We married 50 years ago this June -- and our ghost anniversary haunts me.
We separated right after our 20th anniversary, and divorced a few years later. But this year we would have celebrated half a century, and that merits a pause and a tribute of sorts to a love story that was, and then wasn't.
After all, dear ex, you were my first, and until I was in my forties, my only. Okay, there were summers when we may have sown an oat or two, but we were steadies from 11th grade through college.
We met on the tennis court in Miami Beach. Platinum blond and taller than just about anyone in our eighth-grade class, you had come from Wisconsin with a still-cracking, deep voice and a friendly, Midwest vibe.
I was intimidated then, in my most awkward phase. But when I interviewed you for the high school paper four years later, I asked you to a party (or did you ask me?). By then I was less awkward, you were Beach High's "Mr. Wonderful," and I was smitten even though you wouldn't dance (and never much did).
You pinned me in our junior year at college, and I wore two tiny gavels from my sorority and your fraternity -- symbols of mutual leadership and, I surmised, meant-to-be togetherness -- on my otherwise modest breast. We got engaged right before we graduated, as so many did back then: innocents from another era, willing, able, but unknown to us, unready.
We married in a little room at the Fontainebleau Hotel in Miami Beach. Grandma wore neon-blue shoes, I was too nervous to eat the roast beef dinner, and I looked thin and virginal in my rented dress.
We indulged in two honeymoons. The first one, along the California coast, ended in Acapulco, with our own hibiscus-filled pool. And soon after, a two-month caper through Europe in a British-racing-green MGB retrofitted for your lanky frame. We slept over alpine vistas and ate garlicky snails and pressed duck washed down with good wine; damn lucky kids, traipsing through museums and picturesque villages.
We had no clue that our fairy-tale beginning would be the apex of our marriage.
Your dad was an immigrant who had gobbled an unpeeled banana off the boat from Russia via Shanghai, and he went on to live the American dream, gifting Cadillacs, like Elvis. He died when you were 15, leaving you able to remain a student until you were 30 -- except when you served in Vietnam when our firstborn son was an infant, in 1968.
When you returned you earned your PhD, we moved to London, and we created another fine son. And then we spent most of our money to settle in a turreted stone house north of New York City on two-and-a-half-acres. Our neighbors were the Rockefellers, and I felt like I was dreaming.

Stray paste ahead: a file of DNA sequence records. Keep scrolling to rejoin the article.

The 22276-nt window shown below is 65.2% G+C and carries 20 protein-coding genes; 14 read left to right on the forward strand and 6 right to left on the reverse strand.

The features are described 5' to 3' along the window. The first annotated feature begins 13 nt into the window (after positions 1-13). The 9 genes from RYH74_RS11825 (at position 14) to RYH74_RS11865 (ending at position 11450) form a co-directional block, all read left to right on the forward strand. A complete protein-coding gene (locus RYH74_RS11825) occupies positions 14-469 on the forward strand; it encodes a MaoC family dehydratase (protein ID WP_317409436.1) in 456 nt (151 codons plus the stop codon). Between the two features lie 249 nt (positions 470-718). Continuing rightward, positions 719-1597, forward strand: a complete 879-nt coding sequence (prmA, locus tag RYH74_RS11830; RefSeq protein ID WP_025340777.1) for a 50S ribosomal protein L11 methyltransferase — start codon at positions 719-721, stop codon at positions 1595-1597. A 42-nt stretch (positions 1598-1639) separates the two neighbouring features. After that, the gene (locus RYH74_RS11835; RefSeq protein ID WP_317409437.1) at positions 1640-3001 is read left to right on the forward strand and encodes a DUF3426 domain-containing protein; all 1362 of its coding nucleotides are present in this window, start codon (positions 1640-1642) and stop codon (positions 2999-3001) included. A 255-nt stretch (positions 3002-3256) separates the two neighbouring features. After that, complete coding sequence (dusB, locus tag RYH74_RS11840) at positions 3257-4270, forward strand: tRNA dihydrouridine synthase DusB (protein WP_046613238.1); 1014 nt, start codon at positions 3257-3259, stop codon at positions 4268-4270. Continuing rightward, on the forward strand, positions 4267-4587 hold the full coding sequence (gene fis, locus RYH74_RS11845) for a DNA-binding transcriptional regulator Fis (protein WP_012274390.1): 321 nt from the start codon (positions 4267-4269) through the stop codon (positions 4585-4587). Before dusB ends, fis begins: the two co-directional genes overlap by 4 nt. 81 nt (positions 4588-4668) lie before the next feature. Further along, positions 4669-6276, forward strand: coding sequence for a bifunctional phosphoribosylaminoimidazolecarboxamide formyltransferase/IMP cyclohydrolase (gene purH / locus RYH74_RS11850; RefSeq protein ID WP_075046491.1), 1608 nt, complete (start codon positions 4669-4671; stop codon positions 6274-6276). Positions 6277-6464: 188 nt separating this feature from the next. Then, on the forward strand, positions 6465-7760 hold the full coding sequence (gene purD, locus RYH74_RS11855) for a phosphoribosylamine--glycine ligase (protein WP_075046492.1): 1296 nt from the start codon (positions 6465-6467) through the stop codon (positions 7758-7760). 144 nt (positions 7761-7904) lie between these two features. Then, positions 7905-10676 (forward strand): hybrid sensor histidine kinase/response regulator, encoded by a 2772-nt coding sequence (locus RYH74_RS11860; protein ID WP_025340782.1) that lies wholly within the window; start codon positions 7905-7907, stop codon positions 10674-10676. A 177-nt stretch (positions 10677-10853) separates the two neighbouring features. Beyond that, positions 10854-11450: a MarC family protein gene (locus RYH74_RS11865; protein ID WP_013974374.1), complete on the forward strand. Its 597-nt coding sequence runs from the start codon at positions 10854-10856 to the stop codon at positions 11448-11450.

Spiffy indeed. (Thank you, father-in-law I never met.) But now house poor, living off your professor's salary, I felt increasingly isolated as you commuted an hour each way to the city, and closed the door to your home office right after dinner. We slowly grew apart, grew quiet, leaned on others.
And when my best friend committed suicide and your younger brother died of cancer -- both in their late 30s -- we realized, full blast, life's uncertainties, and that our tender union, built on teenage hopes and dreams and trust funds, was vanishing along with our youth.
And on our 20th anniversary we dined at an inn, and after the chocolate soufflé you gave me an antique mesh purse, and teary-eyed, whispered that you wanted a divorce.
When we told our sons, the younger one said, "You're crazy." And the older one said, "It must really be bad, because I couldn't tell."
And maybe he was right. The trappings had deluded us; "the good life" had been long gone.
So time passed and we moved on and grew into our real selves. You became a loyal husband to a university president, and it was a fit. And after freelancing and soloing for many years I fell in love and married a gentle, poetic rabbi, and when he died too soon I pretty much gave up on men, or happy ever-afters.
But after many years of ups and downs, to my total surprise I had the luck to meet another wonderful man. And this time I wasn't 16 -- I was 66, and blessed to get the chance for new wedding anniversaries. (I'm currently at four years and counting.)
So, "Mr. Wonderful" ex, when I sat with you last Thanksgiving at our son's table, with all eight remarried grandparents getting along, and our granddaughters chatting away between us like in some improbable family sitcom, I thought, "We shared special moments, great kids, and things worked out pretty well in this crazy world."
And I knew that I wanted to acknowledge our might-have-been, could-have-been -- but not should-have-been -- 50th anniversary.
Cheers! Be well. Stay happy. Thanks for loving me so sweetly so long ago. And here's hoping for a might-have-been 60th!
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